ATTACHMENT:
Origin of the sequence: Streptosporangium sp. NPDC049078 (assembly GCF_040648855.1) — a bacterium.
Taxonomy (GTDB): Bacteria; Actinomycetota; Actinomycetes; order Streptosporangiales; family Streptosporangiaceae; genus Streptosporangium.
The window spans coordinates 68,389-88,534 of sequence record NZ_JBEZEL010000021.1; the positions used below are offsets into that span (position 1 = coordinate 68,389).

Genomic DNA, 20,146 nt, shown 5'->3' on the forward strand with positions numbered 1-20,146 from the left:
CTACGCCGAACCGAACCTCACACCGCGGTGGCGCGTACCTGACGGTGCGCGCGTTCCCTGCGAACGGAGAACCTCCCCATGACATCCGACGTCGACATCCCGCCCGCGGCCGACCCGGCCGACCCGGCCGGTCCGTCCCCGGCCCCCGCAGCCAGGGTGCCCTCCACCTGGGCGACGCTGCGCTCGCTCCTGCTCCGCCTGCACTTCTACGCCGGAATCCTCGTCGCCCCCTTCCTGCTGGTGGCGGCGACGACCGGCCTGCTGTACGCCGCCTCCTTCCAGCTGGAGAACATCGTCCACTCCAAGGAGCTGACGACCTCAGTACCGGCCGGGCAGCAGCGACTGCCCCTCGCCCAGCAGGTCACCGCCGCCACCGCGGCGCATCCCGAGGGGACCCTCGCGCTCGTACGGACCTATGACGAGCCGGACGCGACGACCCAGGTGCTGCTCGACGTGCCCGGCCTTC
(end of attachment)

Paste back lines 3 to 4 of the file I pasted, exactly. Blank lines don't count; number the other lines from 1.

The window spans coordinates 68,389-88,534 of sequence record NZ_JBEZEL010000021.1; the positions used below are offsets into that span (position 1 = coordinate 68,389).

Genomic DNA, 20,146 nt, shown 5'->3' on the forward strand with positions numbered 1-20,146 from the left: